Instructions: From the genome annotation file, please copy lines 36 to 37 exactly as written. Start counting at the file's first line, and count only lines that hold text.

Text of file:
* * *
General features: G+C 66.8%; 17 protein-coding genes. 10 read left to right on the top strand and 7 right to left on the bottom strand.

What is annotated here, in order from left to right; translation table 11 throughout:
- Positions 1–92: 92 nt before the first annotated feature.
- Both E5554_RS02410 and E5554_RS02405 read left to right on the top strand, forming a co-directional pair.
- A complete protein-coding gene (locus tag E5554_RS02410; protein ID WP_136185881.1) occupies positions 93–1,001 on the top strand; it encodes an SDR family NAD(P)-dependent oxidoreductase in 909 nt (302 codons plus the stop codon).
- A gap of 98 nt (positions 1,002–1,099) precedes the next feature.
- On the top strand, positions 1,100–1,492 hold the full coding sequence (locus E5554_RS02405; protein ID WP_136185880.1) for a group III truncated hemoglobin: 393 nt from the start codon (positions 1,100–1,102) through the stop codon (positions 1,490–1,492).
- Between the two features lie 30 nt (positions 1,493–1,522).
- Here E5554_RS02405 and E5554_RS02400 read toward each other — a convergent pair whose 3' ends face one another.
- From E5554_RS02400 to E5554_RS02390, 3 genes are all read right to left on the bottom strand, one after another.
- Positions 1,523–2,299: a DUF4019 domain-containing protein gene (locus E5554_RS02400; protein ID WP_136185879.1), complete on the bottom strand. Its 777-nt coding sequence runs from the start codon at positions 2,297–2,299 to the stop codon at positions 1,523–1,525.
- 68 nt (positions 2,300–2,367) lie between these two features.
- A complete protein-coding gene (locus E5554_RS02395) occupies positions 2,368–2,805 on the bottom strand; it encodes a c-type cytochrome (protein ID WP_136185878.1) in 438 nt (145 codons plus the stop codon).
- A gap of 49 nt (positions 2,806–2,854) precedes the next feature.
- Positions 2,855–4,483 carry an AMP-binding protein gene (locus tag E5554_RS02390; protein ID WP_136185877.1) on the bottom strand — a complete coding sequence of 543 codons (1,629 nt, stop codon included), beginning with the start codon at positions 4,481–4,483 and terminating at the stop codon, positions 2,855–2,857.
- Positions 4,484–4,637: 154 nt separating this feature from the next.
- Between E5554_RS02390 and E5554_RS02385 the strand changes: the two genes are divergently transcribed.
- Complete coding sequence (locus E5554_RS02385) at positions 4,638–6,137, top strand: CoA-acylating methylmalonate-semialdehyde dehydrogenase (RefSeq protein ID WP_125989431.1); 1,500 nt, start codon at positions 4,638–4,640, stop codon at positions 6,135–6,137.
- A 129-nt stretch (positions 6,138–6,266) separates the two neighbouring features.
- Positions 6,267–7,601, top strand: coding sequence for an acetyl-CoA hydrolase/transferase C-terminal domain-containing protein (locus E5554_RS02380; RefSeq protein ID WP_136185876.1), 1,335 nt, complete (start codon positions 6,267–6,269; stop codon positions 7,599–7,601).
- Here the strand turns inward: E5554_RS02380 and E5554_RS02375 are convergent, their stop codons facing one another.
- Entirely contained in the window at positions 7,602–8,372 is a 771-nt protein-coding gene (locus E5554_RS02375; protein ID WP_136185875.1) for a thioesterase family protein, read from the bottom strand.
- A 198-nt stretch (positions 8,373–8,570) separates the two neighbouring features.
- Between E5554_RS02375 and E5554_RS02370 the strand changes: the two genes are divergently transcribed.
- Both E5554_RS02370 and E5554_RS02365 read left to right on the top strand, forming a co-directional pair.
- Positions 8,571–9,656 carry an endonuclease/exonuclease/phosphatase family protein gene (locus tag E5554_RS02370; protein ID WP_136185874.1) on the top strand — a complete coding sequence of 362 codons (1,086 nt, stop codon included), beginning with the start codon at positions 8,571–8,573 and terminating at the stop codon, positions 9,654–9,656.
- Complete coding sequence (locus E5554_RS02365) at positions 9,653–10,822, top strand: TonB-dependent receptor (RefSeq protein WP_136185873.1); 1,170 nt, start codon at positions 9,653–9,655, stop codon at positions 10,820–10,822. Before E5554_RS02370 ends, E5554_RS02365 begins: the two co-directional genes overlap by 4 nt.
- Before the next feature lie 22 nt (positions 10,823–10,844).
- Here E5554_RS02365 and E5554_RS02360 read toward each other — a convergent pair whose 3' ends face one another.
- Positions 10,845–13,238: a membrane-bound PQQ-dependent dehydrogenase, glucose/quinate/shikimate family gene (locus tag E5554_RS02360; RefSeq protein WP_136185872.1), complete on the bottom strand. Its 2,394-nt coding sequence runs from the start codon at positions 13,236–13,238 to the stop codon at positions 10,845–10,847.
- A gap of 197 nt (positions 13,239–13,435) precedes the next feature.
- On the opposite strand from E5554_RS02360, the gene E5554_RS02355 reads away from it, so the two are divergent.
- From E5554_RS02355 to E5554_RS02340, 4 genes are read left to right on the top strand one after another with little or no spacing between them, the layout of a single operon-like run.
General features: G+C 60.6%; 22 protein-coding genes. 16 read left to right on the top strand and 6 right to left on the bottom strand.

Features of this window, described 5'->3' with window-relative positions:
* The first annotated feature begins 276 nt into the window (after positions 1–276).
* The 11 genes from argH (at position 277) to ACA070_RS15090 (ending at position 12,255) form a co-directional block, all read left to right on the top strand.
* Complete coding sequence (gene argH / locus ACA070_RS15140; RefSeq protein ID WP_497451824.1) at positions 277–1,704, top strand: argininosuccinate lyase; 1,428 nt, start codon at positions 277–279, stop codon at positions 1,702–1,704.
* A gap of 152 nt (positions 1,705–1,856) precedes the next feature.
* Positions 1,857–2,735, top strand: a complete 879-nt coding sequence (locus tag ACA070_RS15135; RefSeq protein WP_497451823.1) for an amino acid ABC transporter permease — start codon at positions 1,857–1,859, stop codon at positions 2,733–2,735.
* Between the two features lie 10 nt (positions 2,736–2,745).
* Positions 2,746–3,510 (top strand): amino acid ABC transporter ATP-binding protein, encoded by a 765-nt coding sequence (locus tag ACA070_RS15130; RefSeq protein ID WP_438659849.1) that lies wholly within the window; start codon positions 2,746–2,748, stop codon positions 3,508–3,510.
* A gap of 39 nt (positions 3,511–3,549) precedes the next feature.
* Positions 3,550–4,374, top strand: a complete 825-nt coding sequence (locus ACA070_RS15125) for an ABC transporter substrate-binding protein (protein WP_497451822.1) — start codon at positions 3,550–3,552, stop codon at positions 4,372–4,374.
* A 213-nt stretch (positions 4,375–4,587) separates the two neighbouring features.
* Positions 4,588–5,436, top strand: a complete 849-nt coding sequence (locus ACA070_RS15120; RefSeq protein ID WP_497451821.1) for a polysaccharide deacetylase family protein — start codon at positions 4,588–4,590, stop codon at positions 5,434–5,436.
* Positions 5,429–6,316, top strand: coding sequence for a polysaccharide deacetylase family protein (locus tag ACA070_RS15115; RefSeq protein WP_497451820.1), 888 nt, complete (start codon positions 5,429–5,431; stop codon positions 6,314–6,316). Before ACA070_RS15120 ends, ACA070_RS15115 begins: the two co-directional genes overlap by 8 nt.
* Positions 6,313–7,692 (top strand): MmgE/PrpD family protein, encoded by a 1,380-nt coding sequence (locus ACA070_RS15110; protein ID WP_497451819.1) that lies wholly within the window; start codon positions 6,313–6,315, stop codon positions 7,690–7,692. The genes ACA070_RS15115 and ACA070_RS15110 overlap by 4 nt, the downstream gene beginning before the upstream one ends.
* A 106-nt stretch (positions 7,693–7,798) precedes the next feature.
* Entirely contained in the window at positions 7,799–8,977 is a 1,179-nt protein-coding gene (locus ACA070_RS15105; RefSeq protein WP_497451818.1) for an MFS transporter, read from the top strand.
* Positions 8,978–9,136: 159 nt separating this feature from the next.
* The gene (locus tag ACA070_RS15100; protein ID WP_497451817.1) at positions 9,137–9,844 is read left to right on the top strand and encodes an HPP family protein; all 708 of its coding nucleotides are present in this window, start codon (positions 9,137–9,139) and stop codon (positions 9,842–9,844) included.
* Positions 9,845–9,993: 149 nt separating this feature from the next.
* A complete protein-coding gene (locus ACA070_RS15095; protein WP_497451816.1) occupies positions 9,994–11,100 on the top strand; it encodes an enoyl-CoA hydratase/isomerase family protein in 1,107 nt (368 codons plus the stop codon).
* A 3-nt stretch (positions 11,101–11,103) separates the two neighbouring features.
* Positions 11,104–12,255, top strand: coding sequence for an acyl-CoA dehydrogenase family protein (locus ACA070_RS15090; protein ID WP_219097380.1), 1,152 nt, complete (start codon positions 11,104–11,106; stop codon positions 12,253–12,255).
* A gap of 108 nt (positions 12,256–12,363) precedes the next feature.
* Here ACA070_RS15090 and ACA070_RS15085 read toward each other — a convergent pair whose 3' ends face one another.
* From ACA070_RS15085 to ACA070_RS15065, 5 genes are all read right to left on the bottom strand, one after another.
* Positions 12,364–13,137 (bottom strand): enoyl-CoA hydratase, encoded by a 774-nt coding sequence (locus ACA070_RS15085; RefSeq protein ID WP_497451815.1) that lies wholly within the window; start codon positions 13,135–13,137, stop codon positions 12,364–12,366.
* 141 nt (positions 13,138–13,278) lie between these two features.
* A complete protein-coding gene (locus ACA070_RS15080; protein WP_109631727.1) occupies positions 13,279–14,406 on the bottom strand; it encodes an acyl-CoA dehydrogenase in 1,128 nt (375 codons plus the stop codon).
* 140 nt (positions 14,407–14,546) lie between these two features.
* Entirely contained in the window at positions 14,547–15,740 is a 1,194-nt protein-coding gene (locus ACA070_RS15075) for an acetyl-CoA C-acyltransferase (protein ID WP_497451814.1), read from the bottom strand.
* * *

* The first annotated feature begins 276 nt into the window (after positions 1–276).
* The 11 genes from argH (at position 277) to ACA070_RS15090 (ending at position 12,255) form a co-directional block, all read left to right on the top strand.